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Every once in a while, the market makes a mistake so bad that you can't help but try to make money off it, Jim Cramer said Tuesday on his "Mad Money" TV show.

This is why he suggested taking a look at

Teva Pharmaceutical

(TEVA) - Get Report

. Ask Cramer about Teva and he'll usually tell you to sell the stock, he said. But today is different.

Teva is the most heavily owned Israeli stock, and it's down because Israeli Prime Minister Ariel Sharon's medical condition has raised general concerns about stability in the Middle East, Cramer said.

"It's been beaten up by the same risks keeping all Israeli stocks down right now," he said. But it's about to close a deal to buy the U.S. company

Ivax

(IVX)

, which will increase Teva's exposure in America while lessening its exposure to the regional risks that have been weighing on the stock.

Plus, Cramer said that the business itself was solid, with the company involved in proprietary multiple sclerosis and rheumatoid arthritis treatments.

He told a caller that the company will likely not face serious, additional regulatory concerns once it is tied with Ivax.

And he said that Peru is another place to start looking for stocks that are down because of geopolitical concerns, which he believes are overdone.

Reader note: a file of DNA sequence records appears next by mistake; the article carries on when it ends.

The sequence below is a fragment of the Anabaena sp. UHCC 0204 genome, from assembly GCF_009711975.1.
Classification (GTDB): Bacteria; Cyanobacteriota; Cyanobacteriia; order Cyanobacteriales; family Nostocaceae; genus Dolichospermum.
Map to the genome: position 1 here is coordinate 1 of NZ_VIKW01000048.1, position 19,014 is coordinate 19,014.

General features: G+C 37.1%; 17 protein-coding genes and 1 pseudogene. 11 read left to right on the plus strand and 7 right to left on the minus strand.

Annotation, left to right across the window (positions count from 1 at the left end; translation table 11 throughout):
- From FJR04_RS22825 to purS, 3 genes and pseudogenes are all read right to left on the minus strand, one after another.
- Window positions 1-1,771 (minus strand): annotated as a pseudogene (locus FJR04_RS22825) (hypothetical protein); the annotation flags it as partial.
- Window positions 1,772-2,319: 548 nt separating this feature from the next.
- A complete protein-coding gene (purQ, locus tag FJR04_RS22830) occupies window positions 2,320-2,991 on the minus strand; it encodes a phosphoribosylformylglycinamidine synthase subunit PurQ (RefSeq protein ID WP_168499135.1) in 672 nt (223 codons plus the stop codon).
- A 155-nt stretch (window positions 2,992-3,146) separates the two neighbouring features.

China Port Authority

Another international play is

Hutchison Whampoa

, Cramer said, because the company is one of the best China plays around.

The company's American depository receipts (ADRs) trade on the pink sheets in the U.S., so he recommends buying the company in Hong Kong, where it is one of the largest companies on the Hong Kong Stock Exchange.

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Hutchison is involved in telecommunications, property, retail, energy and ports, and Cramer said that the company's port exposure is what makes it a buy.

"No one ever thinks about ports, but we'd better get started," Cramer said, because, he claims, it's the best way to play globalization.

It's also the best way to play China, he said. The company operates 41 ports around the world, including five of the world's seven busiest container ports. And as long as China continues to be the manufacturer to the world, it will have to ship out the products and the port business will make a killing.

Shopping Finds in Canada

While "Mad Money" is not a political show, Cramer told viewers that they need to start strategizing should conservative candidate Stephen Harper win the prime minister's seat in Canada.

The Canadian dollar will strengthen, he said. And there's a good chance that Harper and the conservatives could eliminate the national sales tax.

That would make major Canadian department store

Hudson's Bay Company

a buy, he said, telling viewers to pick it up on the Toronto Stock Exchange.

U.S.-based financier Jerry Zucker has been trying to buy Hudson's Bay, but the company had enough confidence "to tell him to get lost or pay more," Cramer said. He sees more offers down the road and believes that the company knows its worth and will say no.

But every time it gets another bid, the stock will go up, he said.

Joe Granville Redux?

In a Jan. 12 piece on